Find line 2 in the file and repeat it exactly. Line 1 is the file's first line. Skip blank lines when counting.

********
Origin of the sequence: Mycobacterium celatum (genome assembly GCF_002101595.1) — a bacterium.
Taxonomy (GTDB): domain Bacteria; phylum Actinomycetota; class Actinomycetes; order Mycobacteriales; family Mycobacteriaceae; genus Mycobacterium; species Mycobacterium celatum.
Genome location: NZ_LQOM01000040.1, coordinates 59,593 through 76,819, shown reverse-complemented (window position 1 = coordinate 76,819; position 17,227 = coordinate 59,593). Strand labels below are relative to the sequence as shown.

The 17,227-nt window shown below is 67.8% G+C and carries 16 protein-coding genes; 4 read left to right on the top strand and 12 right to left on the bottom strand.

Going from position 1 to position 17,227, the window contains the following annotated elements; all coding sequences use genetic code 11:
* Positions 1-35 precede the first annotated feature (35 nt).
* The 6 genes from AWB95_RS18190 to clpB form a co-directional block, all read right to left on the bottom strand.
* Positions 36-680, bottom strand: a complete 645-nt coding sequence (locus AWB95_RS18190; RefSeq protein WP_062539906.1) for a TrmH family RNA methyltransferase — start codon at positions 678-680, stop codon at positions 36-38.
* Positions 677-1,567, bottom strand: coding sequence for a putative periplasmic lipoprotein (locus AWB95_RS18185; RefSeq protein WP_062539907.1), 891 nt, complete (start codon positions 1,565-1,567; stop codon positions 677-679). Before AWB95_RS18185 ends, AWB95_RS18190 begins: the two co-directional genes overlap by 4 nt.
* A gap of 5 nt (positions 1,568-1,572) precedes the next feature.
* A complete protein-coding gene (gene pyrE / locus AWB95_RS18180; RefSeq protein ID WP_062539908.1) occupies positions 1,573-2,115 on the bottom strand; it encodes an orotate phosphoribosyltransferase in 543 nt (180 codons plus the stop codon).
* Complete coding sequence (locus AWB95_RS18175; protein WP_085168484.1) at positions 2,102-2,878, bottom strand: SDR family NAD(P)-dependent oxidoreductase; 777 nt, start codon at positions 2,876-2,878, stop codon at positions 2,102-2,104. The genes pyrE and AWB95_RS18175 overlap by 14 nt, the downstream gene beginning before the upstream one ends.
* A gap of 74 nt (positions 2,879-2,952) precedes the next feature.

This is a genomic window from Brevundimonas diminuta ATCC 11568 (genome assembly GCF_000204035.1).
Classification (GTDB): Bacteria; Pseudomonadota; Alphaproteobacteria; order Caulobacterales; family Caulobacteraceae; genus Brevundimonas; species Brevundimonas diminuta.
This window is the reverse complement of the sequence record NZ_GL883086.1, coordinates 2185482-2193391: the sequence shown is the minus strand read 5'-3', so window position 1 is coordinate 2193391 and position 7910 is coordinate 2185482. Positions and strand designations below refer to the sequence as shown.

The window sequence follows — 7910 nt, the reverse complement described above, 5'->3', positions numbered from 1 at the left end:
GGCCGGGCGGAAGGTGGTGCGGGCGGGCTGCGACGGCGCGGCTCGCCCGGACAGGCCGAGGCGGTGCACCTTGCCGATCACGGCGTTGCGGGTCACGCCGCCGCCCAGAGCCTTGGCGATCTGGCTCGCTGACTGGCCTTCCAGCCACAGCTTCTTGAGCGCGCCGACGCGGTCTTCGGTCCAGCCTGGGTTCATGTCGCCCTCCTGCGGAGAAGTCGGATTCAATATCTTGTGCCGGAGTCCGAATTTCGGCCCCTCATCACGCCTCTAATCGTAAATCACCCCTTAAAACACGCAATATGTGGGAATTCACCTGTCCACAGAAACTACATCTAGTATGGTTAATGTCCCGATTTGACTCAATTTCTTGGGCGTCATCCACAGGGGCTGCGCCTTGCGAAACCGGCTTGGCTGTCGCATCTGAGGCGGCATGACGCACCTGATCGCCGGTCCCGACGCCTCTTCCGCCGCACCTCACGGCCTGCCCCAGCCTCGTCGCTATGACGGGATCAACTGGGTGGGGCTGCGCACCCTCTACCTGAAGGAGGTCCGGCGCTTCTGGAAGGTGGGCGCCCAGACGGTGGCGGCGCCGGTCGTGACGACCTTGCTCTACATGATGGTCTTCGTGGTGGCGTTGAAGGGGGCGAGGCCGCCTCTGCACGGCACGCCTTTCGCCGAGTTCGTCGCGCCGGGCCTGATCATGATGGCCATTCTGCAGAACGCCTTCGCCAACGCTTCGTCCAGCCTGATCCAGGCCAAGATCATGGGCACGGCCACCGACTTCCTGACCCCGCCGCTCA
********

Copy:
Taxonomy (GTDB): domain Bacteria; phylum Actinomycetota; class Actinomycetes; order Mycobacteriales; family Mycobacteriaceae; genus Mycobacterium; species Mycobacterium celatum.